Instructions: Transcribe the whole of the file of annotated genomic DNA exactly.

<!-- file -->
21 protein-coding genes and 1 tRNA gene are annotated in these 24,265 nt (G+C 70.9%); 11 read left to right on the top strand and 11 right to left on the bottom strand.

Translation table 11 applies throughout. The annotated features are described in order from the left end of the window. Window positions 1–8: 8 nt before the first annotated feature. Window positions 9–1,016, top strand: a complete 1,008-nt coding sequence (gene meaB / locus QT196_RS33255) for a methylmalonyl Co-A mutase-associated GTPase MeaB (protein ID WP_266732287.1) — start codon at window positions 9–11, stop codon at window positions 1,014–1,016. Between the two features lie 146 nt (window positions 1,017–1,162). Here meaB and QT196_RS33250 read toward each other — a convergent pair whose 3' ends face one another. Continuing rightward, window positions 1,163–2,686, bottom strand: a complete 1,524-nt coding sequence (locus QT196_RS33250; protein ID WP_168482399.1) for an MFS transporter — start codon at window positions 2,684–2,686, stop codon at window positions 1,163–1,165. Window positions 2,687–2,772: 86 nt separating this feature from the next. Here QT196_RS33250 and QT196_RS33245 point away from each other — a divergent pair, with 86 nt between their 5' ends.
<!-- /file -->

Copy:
21 protein-coding genes and 1 tRNA gene are annotated in these 24,265 nt (G+C 70.9%); 11 read left to right on the top strand and 11 right to left on the bottom strand.

Translation table 11 applies throughout. The annotated features are described in order from the left end of the window. Window positions 1–8: 8 nt before the first annotated feature. Window positions 9–1,016, top strand: a complete 1,008-nt coding sequence (gene meaB / locus QT196_RS33255) for a methylmalonyl Co-A mutase-associated GTPase MeaB (protein ID WP_266732287.1) — start codon at window positions 9–11, stop codon at window positions 1,014–1,016. Between the two features lie 146 nt (window positions 1,017–1,162). Here meaB and QT196_RS33250 read toward each other — a convergent pair whose 3' ends face one another. Continuing rightward, window positions 1,163–2,686, bottom strand: a complete 1,524-nt coding sequence (locus QT196_RS33250; protein ID WP_168482399.1) for an MFS transporter — start codon at window positions 2,684–2,686, stop codon at window positions 1,163–1,165. Window positions 2,687–2,772: 86 nt separating this feature from the next. Here QT196_RS33250 and QT196_RS33245 point away from each other — a divergent pair, with 86 nt between their 5' ends.